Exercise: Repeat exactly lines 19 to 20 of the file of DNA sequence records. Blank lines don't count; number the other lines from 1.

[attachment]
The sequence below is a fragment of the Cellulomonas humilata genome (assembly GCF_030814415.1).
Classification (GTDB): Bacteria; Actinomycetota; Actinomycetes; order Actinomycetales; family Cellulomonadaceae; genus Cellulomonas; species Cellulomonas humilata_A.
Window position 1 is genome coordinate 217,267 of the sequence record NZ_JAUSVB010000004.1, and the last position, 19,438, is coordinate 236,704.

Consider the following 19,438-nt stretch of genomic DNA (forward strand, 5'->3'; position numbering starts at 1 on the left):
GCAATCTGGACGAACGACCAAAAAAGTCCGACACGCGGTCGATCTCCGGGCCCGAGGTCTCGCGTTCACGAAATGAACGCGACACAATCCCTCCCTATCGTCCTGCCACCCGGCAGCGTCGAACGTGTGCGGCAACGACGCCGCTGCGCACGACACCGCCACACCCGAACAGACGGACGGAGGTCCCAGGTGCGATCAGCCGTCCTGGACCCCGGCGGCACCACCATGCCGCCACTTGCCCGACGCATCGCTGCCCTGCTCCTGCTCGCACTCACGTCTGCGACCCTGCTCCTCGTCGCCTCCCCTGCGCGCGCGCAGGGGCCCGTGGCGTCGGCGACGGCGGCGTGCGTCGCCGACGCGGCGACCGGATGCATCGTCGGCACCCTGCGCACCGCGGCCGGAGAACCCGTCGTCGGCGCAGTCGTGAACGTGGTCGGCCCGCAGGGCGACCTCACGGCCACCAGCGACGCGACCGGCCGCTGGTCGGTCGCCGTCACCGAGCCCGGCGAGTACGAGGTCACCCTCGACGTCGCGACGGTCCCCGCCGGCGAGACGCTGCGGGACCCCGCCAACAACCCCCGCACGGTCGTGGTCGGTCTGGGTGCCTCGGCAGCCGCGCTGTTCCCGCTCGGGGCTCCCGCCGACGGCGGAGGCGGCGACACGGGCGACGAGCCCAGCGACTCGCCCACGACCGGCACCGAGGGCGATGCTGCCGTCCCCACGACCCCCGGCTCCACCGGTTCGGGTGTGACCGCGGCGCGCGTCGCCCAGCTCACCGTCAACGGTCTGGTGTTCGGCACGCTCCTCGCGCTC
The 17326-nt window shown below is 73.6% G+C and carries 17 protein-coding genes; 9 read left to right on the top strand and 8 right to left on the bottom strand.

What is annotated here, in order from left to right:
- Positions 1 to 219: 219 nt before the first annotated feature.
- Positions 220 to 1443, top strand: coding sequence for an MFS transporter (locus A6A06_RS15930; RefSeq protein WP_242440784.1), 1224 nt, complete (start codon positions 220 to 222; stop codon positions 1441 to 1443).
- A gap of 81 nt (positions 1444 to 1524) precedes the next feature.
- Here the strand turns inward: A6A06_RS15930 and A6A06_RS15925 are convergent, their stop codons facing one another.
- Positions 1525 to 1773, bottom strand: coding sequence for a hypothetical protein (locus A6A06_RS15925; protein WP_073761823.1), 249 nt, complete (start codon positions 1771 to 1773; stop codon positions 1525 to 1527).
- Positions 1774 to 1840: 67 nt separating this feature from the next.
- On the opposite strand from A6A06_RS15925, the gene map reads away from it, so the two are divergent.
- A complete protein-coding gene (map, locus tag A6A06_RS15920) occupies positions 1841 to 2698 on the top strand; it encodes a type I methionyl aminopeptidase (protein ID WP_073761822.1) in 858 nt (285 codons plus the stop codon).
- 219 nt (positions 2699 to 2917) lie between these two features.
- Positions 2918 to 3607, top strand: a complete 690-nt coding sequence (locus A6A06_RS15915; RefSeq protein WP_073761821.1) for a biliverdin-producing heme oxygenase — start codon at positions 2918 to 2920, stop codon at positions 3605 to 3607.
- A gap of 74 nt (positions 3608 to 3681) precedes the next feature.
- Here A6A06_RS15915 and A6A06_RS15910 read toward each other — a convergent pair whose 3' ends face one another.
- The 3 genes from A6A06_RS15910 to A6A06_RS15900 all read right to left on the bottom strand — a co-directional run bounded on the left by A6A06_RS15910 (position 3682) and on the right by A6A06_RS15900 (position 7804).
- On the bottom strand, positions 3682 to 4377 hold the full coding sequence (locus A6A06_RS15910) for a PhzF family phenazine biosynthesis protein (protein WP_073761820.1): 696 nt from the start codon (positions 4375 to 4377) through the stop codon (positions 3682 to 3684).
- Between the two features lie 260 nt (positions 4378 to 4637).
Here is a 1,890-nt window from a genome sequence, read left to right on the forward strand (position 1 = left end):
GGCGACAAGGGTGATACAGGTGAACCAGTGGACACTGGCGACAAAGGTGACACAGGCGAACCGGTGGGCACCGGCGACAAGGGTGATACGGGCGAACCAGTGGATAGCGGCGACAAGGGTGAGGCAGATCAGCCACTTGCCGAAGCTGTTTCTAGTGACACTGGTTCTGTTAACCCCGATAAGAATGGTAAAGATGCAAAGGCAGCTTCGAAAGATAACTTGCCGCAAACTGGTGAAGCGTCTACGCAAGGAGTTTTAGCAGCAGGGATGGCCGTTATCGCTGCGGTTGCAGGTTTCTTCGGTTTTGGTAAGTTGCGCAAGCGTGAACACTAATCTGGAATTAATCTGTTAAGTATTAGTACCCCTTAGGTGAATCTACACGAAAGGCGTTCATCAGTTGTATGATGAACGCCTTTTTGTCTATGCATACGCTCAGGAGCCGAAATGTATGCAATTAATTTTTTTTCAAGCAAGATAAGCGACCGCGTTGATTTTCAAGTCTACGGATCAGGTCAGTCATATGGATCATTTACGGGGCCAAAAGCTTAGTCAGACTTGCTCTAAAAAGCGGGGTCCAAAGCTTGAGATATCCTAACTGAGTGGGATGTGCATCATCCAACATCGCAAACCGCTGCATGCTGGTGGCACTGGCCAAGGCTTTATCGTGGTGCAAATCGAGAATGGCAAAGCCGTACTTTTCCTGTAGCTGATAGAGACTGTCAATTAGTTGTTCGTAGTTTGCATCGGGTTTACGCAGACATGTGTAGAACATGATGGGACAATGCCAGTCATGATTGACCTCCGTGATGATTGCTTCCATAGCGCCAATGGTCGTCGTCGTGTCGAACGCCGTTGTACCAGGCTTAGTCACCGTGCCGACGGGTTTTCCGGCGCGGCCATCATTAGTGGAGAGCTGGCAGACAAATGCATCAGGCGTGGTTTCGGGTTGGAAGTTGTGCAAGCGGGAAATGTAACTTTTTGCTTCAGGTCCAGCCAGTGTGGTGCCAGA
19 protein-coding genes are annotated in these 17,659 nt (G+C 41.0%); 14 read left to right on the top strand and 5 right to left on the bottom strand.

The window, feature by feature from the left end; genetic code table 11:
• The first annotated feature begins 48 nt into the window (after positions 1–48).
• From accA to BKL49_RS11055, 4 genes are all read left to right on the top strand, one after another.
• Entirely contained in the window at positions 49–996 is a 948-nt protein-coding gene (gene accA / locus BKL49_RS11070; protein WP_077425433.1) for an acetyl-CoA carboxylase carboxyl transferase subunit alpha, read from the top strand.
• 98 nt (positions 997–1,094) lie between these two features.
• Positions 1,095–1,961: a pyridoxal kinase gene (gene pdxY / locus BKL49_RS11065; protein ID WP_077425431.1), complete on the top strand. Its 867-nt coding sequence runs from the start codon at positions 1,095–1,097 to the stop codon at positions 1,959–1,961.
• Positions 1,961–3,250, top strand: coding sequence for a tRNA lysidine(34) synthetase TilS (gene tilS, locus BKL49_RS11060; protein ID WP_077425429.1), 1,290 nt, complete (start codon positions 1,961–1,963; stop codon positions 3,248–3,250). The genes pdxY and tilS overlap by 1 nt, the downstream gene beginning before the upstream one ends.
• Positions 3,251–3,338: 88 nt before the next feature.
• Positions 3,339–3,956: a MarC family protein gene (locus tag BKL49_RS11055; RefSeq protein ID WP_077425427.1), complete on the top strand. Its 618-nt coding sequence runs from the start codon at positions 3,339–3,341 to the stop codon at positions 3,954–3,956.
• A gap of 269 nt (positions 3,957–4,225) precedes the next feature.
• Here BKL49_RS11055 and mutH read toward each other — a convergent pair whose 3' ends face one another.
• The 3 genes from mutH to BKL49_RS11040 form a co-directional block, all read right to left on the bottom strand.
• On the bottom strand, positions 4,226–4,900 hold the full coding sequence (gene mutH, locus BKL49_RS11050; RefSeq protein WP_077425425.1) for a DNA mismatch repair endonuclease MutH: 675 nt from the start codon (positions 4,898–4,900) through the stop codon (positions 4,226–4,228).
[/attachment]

- Here A6A06_RS15915 and A6A06_RS15910 read toward each other — a convergent pair whose 3' ends face one another.
- The 3 genes from A6A06_RS15910 to A6A06_RS15900 all read right to left on the bottom strand — a co-directional run bounded on the left by A6A06_RS15910 (position 3682) and on the right by A6A06_RS15900 (position 7804).